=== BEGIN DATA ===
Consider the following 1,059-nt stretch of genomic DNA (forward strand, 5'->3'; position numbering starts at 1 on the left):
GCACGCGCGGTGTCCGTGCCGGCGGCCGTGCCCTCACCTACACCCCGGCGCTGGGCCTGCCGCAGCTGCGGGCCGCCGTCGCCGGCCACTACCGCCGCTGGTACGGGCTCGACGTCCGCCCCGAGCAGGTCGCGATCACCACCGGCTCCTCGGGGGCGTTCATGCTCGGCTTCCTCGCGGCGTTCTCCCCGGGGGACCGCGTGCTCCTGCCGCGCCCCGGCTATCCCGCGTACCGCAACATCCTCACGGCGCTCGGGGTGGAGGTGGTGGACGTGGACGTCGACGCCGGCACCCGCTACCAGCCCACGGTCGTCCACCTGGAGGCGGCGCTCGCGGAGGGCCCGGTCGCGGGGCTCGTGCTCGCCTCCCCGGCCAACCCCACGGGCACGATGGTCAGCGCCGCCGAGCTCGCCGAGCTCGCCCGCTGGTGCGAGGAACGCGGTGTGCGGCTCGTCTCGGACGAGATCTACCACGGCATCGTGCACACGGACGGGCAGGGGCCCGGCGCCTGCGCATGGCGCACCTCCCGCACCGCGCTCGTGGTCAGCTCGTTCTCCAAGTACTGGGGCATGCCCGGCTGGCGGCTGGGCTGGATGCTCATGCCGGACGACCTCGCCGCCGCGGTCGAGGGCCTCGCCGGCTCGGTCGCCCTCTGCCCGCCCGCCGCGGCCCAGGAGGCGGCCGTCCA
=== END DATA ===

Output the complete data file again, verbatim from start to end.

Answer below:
Consider the following 1,059-nt stretch of genomic DNA (forward strand, 5'->3'; position numbering starts at 1 on the left):
GCACGCGCGGTGTCCGTGCCGGCGGCCGTGCCCTCACCTACACCCCGGCGCTGGGCCTGCCGCAGCTGCGGGCCGCCGTCGCCGGCCACTACCGCCGCTGGTACGGGCTCGACGTCCGCCCCGAGCAGGTCGCGATCACCACCGGCTCCTCGGGGGCGTTCATGCTCGGCTTCCTCGCGGCGTTCTCCCCGGGGGACCGCGTGCTCCTGCCGCGCCCCGGCTATCCCGCGTACCGCAACATCCTCACGGCGCTCGGGGTGGAGGTGGTGGACGTGGACGTCGACGCCGGCACCCGCTACCAGCCCACGGTCGTCCACCTGGAGGCGGCGCTCGCGGAGGGCCCGGTCGCGGGGCTCGTGCTCGCCTCCCCGGCCAACCCCACGGGCACGATGGTCAGCGCCGCCGAGCTCGCCGAGCTCGCCCGCTGGTGCGAGGAACGCGGTGTGCGGCTCGTCTCGGACGAGATCTACCACGGCATCGTGCACACGGACGGGCAGGGGCCCGGCGCCTGCGCATGGCGCACCTCCCGCACCGCGCTCGTGGTCAGCTCGTTCTCCAAGTACTGGGGCATGCCCGGCTGGCGGCTGGGCTGGATGCTCATGCCGGACGACCTCGCCGCCGCGGTCGAGGGCCTCGCCGGCTCGGTCGCCCTCTGCCCGCCCGCCGCGGCCCAGGAGGCGGCCGTCCA